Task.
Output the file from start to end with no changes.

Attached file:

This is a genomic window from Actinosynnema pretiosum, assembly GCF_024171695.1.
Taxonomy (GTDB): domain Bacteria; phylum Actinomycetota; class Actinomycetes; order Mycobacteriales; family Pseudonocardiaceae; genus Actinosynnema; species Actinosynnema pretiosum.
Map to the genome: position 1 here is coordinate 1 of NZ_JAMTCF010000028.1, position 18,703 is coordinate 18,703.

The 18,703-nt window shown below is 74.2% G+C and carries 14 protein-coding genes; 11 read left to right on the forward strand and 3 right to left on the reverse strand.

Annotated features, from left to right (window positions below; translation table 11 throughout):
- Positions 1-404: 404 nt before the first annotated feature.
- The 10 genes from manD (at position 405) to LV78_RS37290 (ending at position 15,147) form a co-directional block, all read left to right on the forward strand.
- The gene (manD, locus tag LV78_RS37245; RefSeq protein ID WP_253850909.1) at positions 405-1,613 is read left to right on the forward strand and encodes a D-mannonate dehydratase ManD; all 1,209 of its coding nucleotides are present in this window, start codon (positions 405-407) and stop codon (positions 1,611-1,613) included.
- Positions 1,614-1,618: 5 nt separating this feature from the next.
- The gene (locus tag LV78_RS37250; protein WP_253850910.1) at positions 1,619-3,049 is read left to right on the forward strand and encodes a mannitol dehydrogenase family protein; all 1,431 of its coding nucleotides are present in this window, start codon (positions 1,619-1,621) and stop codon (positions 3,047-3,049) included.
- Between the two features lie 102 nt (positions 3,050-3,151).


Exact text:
This is a genomic window from Actinosynnema pretiosum, assembly GCF_024171695.1.
Taxonomy (GTDB): domain Bacteria; phylum Actinomycetota; class Actinomycetes; order Mycobacteriales; family Pseudonocardiaceae; genus Actinosynnema; species Actinosynnema pretiosum.
Map to the genome: position 1 here is coordinate 1 of NZ_JAMTCF010000028.1, position 18,703 is coordinate 18,703.

The 18,703-nt window shown below is 74.2% G+C and carries 14 protein-coding genes; 11 read left to right on the forward strand and 3 right to left on the reverse strand.

Annotated features, from left to right (window positions below; translation table 11 throughout):
- Positions 1-404: 404 nt before the first annotated feature.
- The 10 genes from manD (at position 405) to LV78_RS37290 (ending at position 15,147) form a co-directional block, all read left to right on the forward strand.
- The gene (manD, locus tag LV78_RS37245; RefSeq protein ID WP_253850909.1) at positions 405-1,613 is read left to right on the forward strand and encodes a D-mannonate dehydratase ManD; all 1,209 of its coding nucleotides are present in this window, start codon (positions 405-407) and stop codon (positions 1,611-1,613) included.
- Positions 1,614-1,618: 5 nt separating this feature from the next.
- The gene (locus tag LV78_RS37250; protein WP_253850910.1) at positions 1,619-3,049 is read left to right on the forward strand and encodes a mannitol dehydrogenase family protein; all 1,431 of its coding nucleotides are present in this window, start codon (positions 1,619-1,621) and stop codon (positions 3,047-3,049) included.
- Between the two features lie 102 nt (positions 3,050-3,151).